Middle East studies in the News
Ohio State Middle East Studies Center Reaches Out [incl. Alam Payind and Melinda McClimans]
by Carlee Frank
As the landscape of the Middle East continually evolves, the region is the subject of news coverage and public attention. Founded in 1969, the Middle East Studies Center provides expertise on the Middle East and promotes Middle Eastern education to OSU students, as well as to the Columbus and national communities, through seminars, courses and outreach work.
Alam Payind, director of the Middle East Studies Center, said it are constantly working to promote Middle Eastern studies, be that learning Turkish, specializing in Middle Eastern politics, and learning about Middle Eastern religion, among other avenues that students can take. Payind said that the center looks for ways to help fund students in these areas of studies through grants, scholarships and waiving course fees.
"As terrorism grows and words like ISIL and ISIS are thrown around, there is a need for people to be educated about the Middle East," Payind said.
The center also looks for ways to connect with community colleges, local teachers and other community members. Melinda McClimans, assistant director of the Middle East Studies Center, said she reaches out to Columbus-area teachers in order to educate them about the Middle East.
Every summer the center hosts a two-week program called the Summer Institute for Teachers, during which McClimans teaches K-12 teachers about the Middle East, as well as how to properly instruct their students about it.
McClimans said that she has encountered many people who think that the Middle East is a place that is "backward, barbaric and without technology."
"It is so important that we start to learn how to look at the Middle East relatively and from different angles so we are not just being biased," McClimans said.
Payind said he believes students are the world's future leaders, so it is important that they not only understand what the Middle East is, but why it is the way it is.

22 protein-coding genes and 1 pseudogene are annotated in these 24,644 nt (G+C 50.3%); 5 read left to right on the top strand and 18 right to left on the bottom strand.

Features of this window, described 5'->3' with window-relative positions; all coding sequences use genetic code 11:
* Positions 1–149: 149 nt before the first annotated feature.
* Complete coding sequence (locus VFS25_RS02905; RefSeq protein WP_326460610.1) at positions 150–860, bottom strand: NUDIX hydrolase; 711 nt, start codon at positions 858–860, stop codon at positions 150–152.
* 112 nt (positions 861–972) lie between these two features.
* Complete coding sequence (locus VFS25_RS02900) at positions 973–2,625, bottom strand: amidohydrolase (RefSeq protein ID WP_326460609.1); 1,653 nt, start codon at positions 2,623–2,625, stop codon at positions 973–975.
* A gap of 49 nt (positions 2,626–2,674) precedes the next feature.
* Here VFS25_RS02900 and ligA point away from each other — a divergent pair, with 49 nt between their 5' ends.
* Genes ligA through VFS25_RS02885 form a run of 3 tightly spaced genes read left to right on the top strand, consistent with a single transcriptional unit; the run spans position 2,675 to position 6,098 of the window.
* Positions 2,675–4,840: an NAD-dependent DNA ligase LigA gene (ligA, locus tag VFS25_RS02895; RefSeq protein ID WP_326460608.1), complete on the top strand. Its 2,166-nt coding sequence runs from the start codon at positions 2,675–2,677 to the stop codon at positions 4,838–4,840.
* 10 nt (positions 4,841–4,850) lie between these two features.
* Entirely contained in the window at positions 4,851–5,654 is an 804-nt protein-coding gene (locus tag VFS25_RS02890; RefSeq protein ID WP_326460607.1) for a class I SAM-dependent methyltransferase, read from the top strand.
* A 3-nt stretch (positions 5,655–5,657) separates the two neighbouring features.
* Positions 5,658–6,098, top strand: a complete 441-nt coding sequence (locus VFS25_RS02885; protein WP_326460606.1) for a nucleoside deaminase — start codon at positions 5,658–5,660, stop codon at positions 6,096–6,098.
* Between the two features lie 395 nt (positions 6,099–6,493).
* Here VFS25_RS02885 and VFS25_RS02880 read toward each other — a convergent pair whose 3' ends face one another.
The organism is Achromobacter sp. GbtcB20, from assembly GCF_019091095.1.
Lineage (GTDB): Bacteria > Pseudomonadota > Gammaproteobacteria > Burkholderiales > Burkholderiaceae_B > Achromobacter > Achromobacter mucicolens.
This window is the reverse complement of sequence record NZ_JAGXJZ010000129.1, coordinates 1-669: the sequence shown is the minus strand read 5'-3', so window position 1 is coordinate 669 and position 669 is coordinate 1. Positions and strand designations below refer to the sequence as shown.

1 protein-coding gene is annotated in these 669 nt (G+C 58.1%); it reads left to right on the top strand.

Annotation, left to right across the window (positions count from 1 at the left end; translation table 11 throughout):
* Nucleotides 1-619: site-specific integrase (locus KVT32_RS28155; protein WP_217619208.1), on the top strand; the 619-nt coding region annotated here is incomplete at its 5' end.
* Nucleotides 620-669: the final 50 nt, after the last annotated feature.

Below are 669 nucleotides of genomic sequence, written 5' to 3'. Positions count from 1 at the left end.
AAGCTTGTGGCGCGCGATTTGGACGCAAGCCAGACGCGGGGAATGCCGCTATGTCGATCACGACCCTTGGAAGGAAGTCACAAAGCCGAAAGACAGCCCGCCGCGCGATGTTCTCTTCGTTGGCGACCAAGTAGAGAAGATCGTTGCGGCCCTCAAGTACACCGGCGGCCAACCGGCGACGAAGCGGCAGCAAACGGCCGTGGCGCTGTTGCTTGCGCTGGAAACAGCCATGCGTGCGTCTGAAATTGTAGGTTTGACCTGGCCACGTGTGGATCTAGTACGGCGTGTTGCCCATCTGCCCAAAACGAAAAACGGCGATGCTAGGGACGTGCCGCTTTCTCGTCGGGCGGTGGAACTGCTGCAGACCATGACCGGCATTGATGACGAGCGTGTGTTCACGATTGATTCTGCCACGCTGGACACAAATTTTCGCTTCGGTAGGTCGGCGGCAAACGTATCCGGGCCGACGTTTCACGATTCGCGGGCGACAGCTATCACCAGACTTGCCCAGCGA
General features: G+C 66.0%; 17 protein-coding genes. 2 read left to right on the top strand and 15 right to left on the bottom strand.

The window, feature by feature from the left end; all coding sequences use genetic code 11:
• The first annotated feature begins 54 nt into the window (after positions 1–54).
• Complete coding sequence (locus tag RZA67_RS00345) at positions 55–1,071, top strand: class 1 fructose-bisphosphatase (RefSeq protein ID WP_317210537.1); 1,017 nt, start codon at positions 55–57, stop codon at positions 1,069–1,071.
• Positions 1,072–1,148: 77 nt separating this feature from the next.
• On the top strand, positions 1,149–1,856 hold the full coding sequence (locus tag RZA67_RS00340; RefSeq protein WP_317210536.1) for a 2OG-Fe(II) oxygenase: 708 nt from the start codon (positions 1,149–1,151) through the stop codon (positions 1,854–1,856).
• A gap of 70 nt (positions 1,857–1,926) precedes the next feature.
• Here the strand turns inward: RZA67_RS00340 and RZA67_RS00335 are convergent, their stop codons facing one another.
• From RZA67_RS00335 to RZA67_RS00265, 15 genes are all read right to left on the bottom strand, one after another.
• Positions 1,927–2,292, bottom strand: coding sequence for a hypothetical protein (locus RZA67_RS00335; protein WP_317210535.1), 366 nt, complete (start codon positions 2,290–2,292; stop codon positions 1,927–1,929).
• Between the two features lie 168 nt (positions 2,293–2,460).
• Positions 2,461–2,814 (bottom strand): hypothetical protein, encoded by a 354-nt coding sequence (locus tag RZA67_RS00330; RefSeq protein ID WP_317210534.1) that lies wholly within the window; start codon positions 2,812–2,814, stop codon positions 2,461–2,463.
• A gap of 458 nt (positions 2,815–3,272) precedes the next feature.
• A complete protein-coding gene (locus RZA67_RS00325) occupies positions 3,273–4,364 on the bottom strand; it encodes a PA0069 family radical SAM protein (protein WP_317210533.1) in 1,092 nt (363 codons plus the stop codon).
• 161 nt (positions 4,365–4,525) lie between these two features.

"How can we sign economic and political agreements with other countries if we do not know who these countries are and why they are that way?" Payind said.
In order to inform the public about the region, Payind and the Middle East Studies Center also travel out into the community.
Payind said that he, McClimans and their colleagues in the center have given talks to local kindergarten classes, schools for the deaf, military bases and prisons.
When community members reach out about a topic that the Middles East Studies Center is not an expert on, they arrange for specialists from around the country and world to speak to them. For example, at 6 p.m. on Wednesday in the Mershon Center, Amr Al-Azm, an associate professor at Shawnee State University, will be giving a talk on extremist jihadi groups.
Payind said Islamophobia is a popular topic, and the center receives requests daily to discuss it.
"In my 30 years here, I have never been contacted by anyone in West Virginia, but today I was, and it is, I'm sure, because of the way the world is changing," Payind said.
McClimans said an OSU anthropology class is currently connecting with a social studies class at Istanbul University in Turkey. She said that the students have a chance to learn about each other and that while there is a language barrier, it hasn't stopped their enthusiasm.
Payind said because of the technology the center has access to, it can put OSU students in direct communication with students in countries such as Morocco, Tunisia, Turkey, Israel and Egypt.
As the world continues to change, there will always be something happening in the Middle East, good or bad, Payind said.
"I want the Middle East Studies Center to be ready to disseminate information and educate America as its questions continue to rise," Payind said.Note: Articles listed under "Middle East studies in the News" provide information on current developments concerning Middle East studies on North American campuses. These reports do not necessarily reflect the views of Campus Watch and do not necessarily correspond to Campus Watch's critique.
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